How do you find such businesses? I have no idea where to look. When I run through possibilities it becomes discouraging quickly.
Yes, that’s what you need to do. It *is* hard for introverted people to reach out, but in my personal experience, it is well worth the effort. I actually landed a job this way! I reached out to well known nonprofit, inquiring whether they needed assistance with improving their website (that was my conclusion – that they did indeed need help with that!). My email was forwarded to the CEO, and he called me! So, you just never know. Ok I just realized that my comment may be interpreted as a job search tip or something. I guess I’m just stressing that surprises of a good kind can happen when you start reaching out to others. However small.
Completely. Introverted, highly emotional, break under too much stress (moreover so called medicines just make me sick but do nothing for this), high-average IQ/above average on bell curve, but no way to apply it (bad at STEM to the point of absurdity and HATE the typical “nerd” field – Information Technology)
Don’t even get me started on being a higher functioning autistic and having the empathy of a rock 🙁
And honestly I function with just enough guidance to tell me how to do something/when and what I’m doing wrong, and correct, too much/too harsh and I break, too little and I break from stress anyway/freeze up because I won’t know what I’m doing.
I hate the arts MORE than I hate STEMS, I like science, but I’m not good ENOUGH at it…. I just plain don’t like artistic endeavors, and the social justice climate of the humanities completely turned me off to it.
So here I am, mid life, single, and feeling hopelessly trapped without any guidance at all as to what to do jobwise/what would be GOOD for me instead of a disaster…..
With most of my “experience” in marketing and PR, which, are obviously a bad fit (and I hate them to be honest)
How in the world do I find where I fit/what I’m good for?
When I looked at your LinkedIn profile, it appears you received your MBA in the last few years. Have you considered starting your own business?
I see myself as a square peg too based on this article. It is very exciting when I read this and I am also interested in research about Multipotentialite. I presume I am a multipotentialite and a square peg who has abilities of idea synthesis, rapid learning and adaptability. I am, however, facing difficulties in career plan. That is, I have not positioned myself to fit in specific career environment.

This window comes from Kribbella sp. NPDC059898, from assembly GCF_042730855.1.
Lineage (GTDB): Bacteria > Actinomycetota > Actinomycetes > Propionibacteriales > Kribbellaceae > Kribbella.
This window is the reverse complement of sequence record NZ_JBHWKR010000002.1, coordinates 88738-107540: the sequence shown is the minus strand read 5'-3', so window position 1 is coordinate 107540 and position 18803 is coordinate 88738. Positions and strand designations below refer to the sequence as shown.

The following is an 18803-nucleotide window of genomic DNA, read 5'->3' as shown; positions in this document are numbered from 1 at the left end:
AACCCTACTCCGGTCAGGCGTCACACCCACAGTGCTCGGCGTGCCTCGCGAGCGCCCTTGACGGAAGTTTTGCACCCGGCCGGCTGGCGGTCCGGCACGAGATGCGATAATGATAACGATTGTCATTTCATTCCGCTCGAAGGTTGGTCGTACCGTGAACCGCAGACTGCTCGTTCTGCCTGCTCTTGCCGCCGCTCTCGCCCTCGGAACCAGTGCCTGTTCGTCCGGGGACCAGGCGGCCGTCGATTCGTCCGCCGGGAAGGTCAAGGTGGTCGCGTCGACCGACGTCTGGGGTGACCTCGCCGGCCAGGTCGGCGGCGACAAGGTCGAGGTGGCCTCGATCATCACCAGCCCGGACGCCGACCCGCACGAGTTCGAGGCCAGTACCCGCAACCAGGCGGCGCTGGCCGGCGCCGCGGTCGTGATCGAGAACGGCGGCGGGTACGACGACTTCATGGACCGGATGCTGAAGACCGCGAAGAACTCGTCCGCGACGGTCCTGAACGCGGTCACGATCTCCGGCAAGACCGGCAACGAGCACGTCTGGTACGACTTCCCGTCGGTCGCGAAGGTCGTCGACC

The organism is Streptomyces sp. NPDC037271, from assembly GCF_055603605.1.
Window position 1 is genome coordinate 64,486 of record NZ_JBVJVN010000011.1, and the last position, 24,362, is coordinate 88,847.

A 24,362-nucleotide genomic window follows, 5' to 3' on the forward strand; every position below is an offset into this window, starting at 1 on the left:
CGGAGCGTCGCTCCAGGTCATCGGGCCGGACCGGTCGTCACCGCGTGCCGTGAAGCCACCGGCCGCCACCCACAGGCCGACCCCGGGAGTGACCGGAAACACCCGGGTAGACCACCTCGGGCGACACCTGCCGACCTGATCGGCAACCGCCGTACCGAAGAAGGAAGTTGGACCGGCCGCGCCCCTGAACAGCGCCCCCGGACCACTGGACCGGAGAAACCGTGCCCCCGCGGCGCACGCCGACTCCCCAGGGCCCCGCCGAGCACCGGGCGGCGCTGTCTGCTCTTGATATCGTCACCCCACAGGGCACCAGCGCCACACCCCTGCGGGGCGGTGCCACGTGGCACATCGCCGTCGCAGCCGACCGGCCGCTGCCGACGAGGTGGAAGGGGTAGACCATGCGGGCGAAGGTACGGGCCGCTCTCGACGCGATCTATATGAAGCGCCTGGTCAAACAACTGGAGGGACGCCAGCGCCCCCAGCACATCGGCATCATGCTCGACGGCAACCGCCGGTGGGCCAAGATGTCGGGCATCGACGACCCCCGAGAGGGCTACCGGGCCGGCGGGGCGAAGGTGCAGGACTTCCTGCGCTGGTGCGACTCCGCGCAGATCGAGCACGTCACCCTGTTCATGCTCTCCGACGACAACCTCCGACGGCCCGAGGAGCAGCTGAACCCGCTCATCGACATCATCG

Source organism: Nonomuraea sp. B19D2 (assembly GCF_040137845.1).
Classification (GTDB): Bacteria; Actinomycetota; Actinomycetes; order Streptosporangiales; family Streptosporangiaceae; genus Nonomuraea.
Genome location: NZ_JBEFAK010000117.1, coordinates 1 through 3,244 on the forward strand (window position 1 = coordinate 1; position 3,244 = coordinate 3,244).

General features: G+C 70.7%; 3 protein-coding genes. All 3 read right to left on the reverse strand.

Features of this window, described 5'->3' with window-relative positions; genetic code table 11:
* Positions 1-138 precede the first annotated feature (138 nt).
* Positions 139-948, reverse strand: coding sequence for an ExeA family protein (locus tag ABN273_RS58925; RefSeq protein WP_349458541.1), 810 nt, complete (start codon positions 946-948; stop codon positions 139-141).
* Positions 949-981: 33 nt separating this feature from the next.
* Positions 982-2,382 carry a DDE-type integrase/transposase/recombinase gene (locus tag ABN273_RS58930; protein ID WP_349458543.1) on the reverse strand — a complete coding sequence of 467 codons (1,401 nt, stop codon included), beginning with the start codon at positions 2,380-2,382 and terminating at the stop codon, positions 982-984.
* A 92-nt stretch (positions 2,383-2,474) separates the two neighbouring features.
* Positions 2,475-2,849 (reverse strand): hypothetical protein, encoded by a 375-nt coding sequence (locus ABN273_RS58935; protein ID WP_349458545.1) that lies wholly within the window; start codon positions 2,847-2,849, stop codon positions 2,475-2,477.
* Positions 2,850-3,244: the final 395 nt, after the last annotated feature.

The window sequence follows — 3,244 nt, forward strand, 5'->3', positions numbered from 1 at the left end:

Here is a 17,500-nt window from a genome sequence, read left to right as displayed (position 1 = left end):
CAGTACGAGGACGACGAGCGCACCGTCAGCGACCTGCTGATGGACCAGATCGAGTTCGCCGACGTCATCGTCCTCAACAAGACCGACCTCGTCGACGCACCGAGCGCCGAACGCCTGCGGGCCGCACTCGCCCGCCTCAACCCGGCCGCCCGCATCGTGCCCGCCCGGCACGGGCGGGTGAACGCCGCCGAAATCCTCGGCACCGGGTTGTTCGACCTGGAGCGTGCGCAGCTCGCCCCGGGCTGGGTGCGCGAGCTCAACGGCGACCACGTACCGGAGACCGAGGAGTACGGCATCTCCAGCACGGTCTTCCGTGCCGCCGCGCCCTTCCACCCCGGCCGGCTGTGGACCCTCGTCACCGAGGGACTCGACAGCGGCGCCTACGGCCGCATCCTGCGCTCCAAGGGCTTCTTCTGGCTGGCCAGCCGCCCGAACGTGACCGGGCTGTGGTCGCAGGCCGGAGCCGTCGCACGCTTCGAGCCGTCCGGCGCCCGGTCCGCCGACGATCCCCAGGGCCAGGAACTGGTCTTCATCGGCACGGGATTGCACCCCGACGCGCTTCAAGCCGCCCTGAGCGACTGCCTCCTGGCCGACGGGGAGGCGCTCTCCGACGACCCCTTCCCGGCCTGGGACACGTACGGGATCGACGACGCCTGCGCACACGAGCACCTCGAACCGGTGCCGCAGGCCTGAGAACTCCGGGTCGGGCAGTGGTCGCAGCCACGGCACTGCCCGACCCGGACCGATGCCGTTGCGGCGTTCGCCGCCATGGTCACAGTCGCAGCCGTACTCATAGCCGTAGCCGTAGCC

I can be creative. I have great interests in business, finance, fashion, arts, exercises and music. I majored in business and minored in finance in the bachelor degree, while I was a one-year marketing intern in a technology company.
To start up my career, I chose to be a financial specialist. But I was refused by many local banks as they said I am too unstable and they thought I will not stay in the position for a long time. Then, I entered fashion industry as an international production assistant since I only knew I like to work in the global market with people from different world. Fashion never showed up in my life in the past and my curiosity and ambition helped me learn it rapidly. My boss even assigned me to another country for one month to learn more about it. After 4 months, I got an offer from a bigger fashion enterprise. I stayed in the bigger company for only 8 months and I wanna advance my skills. Therefore, I applied the top fashion school in London and achieved the master degree as well as completed many international projects. In the last three months in London, I worked for three different companies as part-time sales consultant and temp marketing intern. I found I can combine skills and knowledge from different area.
I am a excellent learner with high adaptability. I am doing fashion illustration, exercising and also learning to play piano in my leisure time. My piano teacher said I learn it very quickly and I found I am not afraid to learn new things or to be a beginner. No matter in the technology company, the fashion manufacturer or the department stores, I can adapt myself to them very well since I can get compliment from managers.
It was very weird that I got an interview from a very big financial holding company but no one from fashion companies after I finished master degree in London. Since the fashion companies in my country need experienced people with more than 5 year working experience. Now I got lost and you can see my unpersuasive resume with many temporary working experiences. I am not sure I should choose to be an international fashion production specialist or maybe to be a marketing specialist in a department store, or maybe to be involved in advertisement agency. Or, I think too much and need to grab the offer to work straightly since my international and diverse background become a weakness in the environment.
The viewpoint of square peg or multipotentialite is very inspiring. The modern society, however, is looking for experts with great leadership. I hope I can persuade local employers to hire me and fit myself to modern society.
You are very young with a long career ahead of you. You will find your square hole that fits you.
Edward G Gallegos says
I relate to one of the characteristics Marc which you describe as, “You are rewarded for being an extrovert. I am a closet introvert! But, I have learned to behave like an extrovert in order to succeed”..
I realize this describes me to a “t”! All my career I would tend to rather hang back out of the limelight, a kind of false modesty I suppose. When push came to shove I would do well as an extrovert, but quite unwillingly.
The problem for me is I am now over 60. Behaving like an extrovert is TIRING!!
pigbitin mad says
This sounds a lot like me as I am not talented enough to create art/music for a living, but always wanted to be involved in those industries (mainly because I hate corporate America with the intensity 1000 suns). However, thanks to technology all the roles for introverts are being taken away. I hear it everywhere. The jobs of the future are all service and people oriented which I absolutely despise. (To whoever said that automation would eliminate the unpleasant tasks and leave us only with the pleasant tasks was not an introvert).